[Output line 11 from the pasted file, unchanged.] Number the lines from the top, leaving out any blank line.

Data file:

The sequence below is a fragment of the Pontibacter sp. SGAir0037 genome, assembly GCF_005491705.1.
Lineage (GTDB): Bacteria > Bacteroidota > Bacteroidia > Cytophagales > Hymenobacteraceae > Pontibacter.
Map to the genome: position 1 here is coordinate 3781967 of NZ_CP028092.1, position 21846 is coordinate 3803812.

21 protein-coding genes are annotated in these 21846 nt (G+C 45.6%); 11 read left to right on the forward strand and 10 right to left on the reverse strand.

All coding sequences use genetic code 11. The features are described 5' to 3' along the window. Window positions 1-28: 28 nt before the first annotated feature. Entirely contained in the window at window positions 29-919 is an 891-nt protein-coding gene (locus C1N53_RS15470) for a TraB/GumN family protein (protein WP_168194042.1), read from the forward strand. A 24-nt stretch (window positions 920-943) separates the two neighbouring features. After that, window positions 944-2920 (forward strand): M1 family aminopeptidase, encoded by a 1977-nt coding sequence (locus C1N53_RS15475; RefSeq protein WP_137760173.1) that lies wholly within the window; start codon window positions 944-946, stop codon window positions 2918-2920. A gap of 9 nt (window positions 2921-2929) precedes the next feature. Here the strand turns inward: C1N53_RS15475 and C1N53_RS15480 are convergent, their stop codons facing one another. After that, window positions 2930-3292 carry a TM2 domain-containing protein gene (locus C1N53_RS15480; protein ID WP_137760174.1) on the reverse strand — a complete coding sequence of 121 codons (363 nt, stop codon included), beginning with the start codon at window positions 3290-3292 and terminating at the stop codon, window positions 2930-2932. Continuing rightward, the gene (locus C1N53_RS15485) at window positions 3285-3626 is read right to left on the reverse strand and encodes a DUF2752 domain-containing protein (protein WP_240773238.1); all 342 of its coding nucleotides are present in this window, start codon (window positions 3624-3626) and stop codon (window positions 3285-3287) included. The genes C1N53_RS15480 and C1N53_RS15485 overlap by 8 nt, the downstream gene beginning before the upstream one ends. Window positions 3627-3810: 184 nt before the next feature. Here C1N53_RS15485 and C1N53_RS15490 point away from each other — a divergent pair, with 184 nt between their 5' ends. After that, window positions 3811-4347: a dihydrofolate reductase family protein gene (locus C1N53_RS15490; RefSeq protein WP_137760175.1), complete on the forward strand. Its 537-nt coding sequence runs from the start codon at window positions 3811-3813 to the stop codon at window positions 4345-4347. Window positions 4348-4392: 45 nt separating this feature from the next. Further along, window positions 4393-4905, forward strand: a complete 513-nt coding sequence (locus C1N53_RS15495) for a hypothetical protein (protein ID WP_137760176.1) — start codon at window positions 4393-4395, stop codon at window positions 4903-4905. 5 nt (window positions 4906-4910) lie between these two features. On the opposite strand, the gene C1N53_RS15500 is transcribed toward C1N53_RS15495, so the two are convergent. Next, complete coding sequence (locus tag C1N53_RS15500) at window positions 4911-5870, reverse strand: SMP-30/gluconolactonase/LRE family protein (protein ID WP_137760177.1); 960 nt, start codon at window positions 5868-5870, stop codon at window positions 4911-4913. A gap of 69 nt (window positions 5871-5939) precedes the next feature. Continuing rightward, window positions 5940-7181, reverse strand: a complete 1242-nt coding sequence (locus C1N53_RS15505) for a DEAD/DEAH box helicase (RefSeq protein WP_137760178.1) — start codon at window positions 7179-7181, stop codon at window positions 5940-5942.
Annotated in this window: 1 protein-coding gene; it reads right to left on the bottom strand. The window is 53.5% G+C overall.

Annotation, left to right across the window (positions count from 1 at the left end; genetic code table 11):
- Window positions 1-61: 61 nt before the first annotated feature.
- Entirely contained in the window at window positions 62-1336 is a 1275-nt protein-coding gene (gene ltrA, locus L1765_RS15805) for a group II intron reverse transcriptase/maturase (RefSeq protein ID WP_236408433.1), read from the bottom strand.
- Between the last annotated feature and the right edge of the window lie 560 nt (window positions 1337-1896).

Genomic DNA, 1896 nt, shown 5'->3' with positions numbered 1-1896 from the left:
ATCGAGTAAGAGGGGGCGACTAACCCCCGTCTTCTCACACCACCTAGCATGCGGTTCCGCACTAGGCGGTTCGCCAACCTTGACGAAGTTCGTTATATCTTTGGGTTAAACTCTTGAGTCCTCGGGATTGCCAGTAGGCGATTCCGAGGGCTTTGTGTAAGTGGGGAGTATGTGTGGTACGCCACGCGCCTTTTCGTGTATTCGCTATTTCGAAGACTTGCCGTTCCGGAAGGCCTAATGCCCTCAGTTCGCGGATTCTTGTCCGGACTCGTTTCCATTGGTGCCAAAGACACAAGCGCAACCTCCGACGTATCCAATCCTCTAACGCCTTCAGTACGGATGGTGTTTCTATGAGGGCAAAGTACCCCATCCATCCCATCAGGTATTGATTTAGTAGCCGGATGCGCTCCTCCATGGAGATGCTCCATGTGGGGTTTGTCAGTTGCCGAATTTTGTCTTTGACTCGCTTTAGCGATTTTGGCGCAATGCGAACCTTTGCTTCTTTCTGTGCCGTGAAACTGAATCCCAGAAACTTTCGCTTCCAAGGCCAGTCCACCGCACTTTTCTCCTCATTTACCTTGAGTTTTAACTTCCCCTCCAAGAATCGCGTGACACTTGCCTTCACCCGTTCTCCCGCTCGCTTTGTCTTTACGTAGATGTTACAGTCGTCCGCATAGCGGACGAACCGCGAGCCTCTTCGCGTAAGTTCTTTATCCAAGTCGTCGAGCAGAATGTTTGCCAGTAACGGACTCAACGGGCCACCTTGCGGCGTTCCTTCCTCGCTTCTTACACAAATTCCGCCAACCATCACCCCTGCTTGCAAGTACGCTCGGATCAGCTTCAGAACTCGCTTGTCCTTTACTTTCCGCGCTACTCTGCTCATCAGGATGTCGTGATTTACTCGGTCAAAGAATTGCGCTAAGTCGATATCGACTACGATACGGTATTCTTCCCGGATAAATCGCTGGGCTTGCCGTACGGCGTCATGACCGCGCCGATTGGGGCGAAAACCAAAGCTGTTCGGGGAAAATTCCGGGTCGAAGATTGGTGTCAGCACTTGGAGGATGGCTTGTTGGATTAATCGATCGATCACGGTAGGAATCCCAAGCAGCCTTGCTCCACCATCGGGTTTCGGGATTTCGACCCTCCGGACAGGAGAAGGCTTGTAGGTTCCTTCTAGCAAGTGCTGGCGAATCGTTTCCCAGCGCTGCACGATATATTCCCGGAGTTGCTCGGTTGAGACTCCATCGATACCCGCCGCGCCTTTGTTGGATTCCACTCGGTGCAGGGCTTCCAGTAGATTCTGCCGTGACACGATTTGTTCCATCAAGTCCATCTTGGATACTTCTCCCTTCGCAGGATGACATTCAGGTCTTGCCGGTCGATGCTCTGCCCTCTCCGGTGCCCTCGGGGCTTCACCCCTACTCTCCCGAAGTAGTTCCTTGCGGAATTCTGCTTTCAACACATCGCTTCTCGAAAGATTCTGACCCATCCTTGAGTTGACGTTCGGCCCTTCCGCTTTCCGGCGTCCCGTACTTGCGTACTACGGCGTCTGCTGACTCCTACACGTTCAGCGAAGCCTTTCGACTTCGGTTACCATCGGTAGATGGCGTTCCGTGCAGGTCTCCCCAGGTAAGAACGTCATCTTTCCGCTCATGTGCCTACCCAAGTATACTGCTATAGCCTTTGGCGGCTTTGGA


Genomic DNA, 1896 nt, shown 5'->3' with positions numbered 1-1896 from the left: